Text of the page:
Pamplin Media Group – New Winterhawks Owners Are Hockey Fans, Portland Market

Michael Kramer and Kerry Preete lead the Winterhawks Sports Group and are committed to local involvement.

The Winterhawks’ new owners don’t live in Portland, but Michael Kramer and Kerry Preete are no strangers to the area, the Western Hockey League or the sport.

Kramer lives in Connecticut and Preete in Arizona, but they say they will be no strangers to Portland once their group takes control of the Winterhawks on Jan. 1, 2021.

“We want to be visible in the community and with the team,” Preete said in a Dec. 22 interview with the Portland Tribune. “During the first few weeks and months, we want to get the perspective of fans, sponsors and civic leaders on what is going well and what can be improved.”

COURTESY PHOTO - Kerry PreeteKramer and Preete are the managing partners of Winterhawks Sports Group, the name of a group of seven investors who will take over ownership of the Winterhawks next week. Preete will represent the club on the WHL Board of Governors.

Doug Piper will remain president of the Winterhawks and Mike Johnston will remain general manager and coach. Johnston said members of his staff, including coach Rich Campbell and equipment manager Mark Brennan, are eagerly awaiting approval of a return-to-play plan in the WHL so they can return to the work.

Key personnel from the Winterhawks Skating Center and the club’s youth hockey program, which is part of the Winterhawks Sports Group acquisition, will also be retained.

“One of the real strengths of the team was the hockey operation and what Mike (Johnston) was able to put together,” Kramer said. “We think very strongly of the whole group.”

COURTESY PHOTO - Micheal KramerAccording to court documents, Winterhawks Sports Group purchased the club for $5.85 million from the receiver who took control of the Winterhawks in May following Chapter 15 bankruptcy proceedings against Bill Gallacher. Gallacher, who bought the Winterhawks in 2008 and helped build a team that climbed from the bottom of the league to the top, used the club as collateral for a loan he failed to repay.

One of the new owners is Peter Luukko, a leader in the hockey and sports venue industries who spent more than 25 years as president and chief operating officer of Comcast-Spectacor, overseeing the Philadelphia Flyers. and serving on the NHL’s Board of Governors. Since 2015, Luukko has served as executive chairman of the Florida Panthers.

As President of Oak View Group Facilities, Luukko is involved in the development of the Climate Pledge Arena in Seattle, home of the NHL’s Seattle Kraken. He is also involved in the development of the future New York Islanders arena.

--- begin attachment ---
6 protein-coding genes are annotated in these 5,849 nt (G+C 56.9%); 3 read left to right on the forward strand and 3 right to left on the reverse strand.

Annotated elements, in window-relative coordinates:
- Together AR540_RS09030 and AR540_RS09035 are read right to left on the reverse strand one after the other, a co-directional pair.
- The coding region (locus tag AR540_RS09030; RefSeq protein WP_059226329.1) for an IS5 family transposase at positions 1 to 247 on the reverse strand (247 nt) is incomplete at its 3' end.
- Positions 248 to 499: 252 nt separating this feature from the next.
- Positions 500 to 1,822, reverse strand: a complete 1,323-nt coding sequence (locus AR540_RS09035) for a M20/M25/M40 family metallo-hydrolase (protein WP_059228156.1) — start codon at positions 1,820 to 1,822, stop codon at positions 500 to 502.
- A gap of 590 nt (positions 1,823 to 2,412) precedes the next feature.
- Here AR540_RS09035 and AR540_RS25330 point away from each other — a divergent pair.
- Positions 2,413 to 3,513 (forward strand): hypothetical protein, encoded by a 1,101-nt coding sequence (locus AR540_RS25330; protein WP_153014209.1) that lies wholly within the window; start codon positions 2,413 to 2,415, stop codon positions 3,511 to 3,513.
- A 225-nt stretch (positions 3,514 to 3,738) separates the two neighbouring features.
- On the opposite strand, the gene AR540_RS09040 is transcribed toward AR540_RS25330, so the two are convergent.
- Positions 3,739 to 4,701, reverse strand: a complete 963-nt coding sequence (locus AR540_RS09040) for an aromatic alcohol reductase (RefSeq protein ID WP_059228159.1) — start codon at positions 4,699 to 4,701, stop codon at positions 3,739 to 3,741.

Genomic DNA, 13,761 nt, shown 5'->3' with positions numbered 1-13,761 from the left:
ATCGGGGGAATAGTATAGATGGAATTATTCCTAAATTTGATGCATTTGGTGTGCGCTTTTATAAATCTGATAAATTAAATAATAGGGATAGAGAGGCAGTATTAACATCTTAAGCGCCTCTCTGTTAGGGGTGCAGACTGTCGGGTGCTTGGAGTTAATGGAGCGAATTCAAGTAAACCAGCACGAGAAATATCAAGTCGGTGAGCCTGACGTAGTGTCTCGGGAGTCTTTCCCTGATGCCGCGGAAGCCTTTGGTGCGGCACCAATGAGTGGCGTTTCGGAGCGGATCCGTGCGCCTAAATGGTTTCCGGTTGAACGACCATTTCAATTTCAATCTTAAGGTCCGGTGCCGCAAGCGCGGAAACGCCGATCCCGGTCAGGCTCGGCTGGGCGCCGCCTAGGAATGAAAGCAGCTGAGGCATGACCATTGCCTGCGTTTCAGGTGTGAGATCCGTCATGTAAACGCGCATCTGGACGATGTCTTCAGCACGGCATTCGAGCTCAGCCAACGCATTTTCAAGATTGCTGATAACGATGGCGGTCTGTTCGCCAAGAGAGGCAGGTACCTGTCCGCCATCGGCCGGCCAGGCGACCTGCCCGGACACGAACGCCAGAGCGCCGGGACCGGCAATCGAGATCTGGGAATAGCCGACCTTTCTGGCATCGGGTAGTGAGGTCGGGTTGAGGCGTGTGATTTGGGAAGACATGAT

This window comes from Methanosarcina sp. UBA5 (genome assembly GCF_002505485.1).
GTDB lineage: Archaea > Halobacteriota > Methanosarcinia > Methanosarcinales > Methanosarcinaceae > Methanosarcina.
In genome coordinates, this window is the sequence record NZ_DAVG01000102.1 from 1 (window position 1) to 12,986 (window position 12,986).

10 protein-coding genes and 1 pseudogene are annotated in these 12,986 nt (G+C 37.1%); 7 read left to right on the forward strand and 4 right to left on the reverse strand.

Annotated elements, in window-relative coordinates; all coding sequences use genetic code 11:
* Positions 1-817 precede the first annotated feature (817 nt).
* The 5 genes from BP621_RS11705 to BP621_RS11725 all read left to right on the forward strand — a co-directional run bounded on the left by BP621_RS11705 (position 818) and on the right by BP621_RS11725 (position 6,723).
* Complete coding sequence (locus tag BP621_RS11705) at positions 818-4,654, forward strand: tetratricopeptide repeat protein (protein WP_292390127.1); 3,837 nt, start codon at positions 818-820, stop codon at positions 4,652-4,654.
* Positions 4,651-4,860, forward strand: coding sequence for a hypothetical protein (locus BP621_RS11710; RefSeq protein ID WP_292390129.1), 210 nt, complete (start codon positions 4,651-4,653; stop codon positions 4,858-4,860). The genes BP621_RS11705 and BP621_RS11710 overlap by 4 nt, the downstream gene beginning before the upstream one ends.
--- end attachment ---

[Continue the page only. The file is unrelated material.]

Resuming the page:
Luukko served on a task force responsible for player safety during the 2020 NHL Playoff bubbles in Edmonton and Toronto. He is part of an Oak View Group task force that is developing plans for how sites can safely return fans after the pandemic.

Preete first learned that the Winterhawks were looking for new owners from Willie Desjardins, coach and general manager of the WHL’s Medicine Hat Tigers. Preete and Desjardins were teammates and roommates at the University of Saskatchewan, where Preete was a defenseman in the early 1980s.

Preete said he was initially not interested in buying the Winterhawks. But when Desjardins mentioned in September that the club was still looking for owners, Preete contacted Kramer and began exploring the situation.

Kramer and Preete knew the club. Kramer and Luukko previously served on the Rose Quarter board. Preete grew up in Saskatchewan and played in the Saskatchewan Junior Hockey League. During his time playing at the University of Saskatchewan, he was friends with Peter Anholt, general manager of Desjardins and the Lethbridge Hurricanes.

The top priority once Winterhawks Sports Group takes over will be to work with the WHL to plan for a 2021 season, Kramer said. Until that is determined, most club employees remain furloughed.

Reflecting on his time playing junior hockey, Preete listed three areas he wants the Winterhawks to excel in: strong lodging houses, top-notch nutrition and training programs, and a focus on educating kids. high school and college players.

“If you do those things well, you will be successful and win games,” Preete said.

An extension to the team’s lease at the Veterans Memorial Coliseum is in the works.

“For me, the Veterans Memorial Coliseum is an ideal arena for junior hockey,” Preete said, citing the size of the building.

Kramer and Preete said their interest in owning the Winterhawks goes beyond creating a winning junior hockey club. Winterhawks Sports Group also acquired the lease to operate the Beaverton Winterhawks Skating Center and the Winterhawks Junior Hockey Youth Program.

Kramer and Preete both coached youth hockey (Preete volunteered for two decades in the St. Louis area while an executive at Monsanto). They said the youth hockey program played a big role in their interest in buying the Winterhawks.

Enthusiasm for youth hockey and player development are two reasons Kramer and Preete see Portland as a rich hockey market. The NHL’s move to Seattle next season could increase interest in the sport regionally, but Kramer said that wasn’t a factor in the decision to buy the Winterhawks.

“We think Portland is actually a great hockey city on its own,” Kramer said.

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Sandy A. Greer